Something else about Cornelius' character that seems to shine through in this rather short passage of scripture is that he is not someone who demands his own way. A person does not get a title hung on them such as "devout" if they are a person who has to have everything their own way. Listen to the definition of devout.
Full Definition of DEVOUT
1: devoted to religion or to religious duties or exercises
2: expressing devotion or piety <a devout attitude>
3 a : devoted to a pursuit, belief, or mode of behavior : serious, earnest <a devout baseball fan> <born a devout coward — G. B. Shaw>b : warmly sincere <a devout wish for peace>
Being devout means being dedicated to something higher and loftier than one's own ambitions and thoughts. Many a person who would like to classify themselves as a "Christian" should probably be labeled as a "good person". Cornelius is not a Christian yet. Jesus Christ is what makes a person a Christian. Cornelius doesn't know that name yet. That's why Peter is needed here. There is a message that Peter needs to bring here so that these "good people" can come to know what salvation means. The good work and the devout life are not enough. Good people can be "warmly sincere", as the definition suggests. I used to work with a guy named Mike who hated that "warm" notion. Mike used to talk about some of those old ladies in the baptist church he grew up in who would always say that everything was "nice". "Oh, isn't that nice." "That's so nice" He noted this falseness in their responses. Mike would say, "If you're having a bad day, say you're having a bad day. Don't put on some fake face and walk around like everything is "nice". It's one thing to be devout, religious, ritualistic. We find out through following Jesus that there is more to this life. We can really know what "nice" actually is.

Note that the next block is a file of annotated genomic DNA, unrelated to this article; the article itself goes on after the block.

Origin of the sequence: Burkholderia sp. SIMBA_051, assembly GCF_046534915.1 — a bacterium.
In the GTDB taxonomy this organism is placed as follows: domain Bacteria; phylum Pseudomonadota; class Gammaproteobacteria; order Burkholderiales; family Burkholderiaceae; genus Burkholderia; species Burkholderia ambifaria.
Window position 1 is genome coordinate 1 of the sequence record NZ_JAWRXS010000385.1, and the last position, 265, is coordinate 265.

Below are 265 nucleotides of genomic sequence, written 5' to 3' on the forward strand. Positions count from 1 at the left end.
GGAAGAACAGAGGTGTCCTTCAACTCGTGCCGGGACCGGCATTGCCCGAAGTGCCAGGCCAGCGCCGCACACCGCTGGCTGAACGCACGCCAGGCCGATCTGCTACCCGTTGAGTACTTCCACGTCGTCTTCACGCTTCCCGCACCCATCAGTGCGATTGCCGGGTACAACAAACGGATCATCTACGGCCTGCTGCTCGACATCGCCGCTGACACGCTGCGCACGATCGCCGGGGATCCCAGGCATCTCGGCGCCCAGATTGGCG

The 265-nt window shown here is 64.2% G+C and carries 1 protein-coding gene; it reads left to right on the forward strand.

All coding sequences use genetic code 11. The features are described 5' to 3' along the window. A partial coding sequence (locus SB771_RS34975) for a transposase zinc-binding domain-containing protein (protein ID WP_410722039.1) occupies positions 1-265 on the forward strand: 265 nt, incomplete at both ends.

And, yet, I would like to think that what Cornelius has is better than what most "good people" in our society have going on. There was a day and time where I would have classified my dad as a very devout person. Very disciplined. Up every morning. Read his bible. Worked hard. Went to church. A "good man". But, it was after a week long event with one of Billy Graham's associates, John Wesley White, that I truly saw a change in my father. I saw a guy go from someone who did all the right religious things to actually become a person that is focused on what it means to walk with Jesus. There was a certain amount of surrender I noticed from that point forward.
Surrender is what we need to see as central to our Christian lives.
How many times has God spoken and we have brushed it aside? Cornelius gets one of the billboard moments going down the interstate of life.Those moments are easy enough to brush aside. We can keep on driving and forget about the sign we saw or heard or witnessed. We can ignore the gifts and abilities that God gave us because we don't want to surrender to the call he has put on our lives. We can ignore the vision put squarely in front of us. If we answer it, though, we will find a blessing only God can give. Cornelius' household will find that blessing soon when Peter arrives.
The blessing will only be realized when we answer.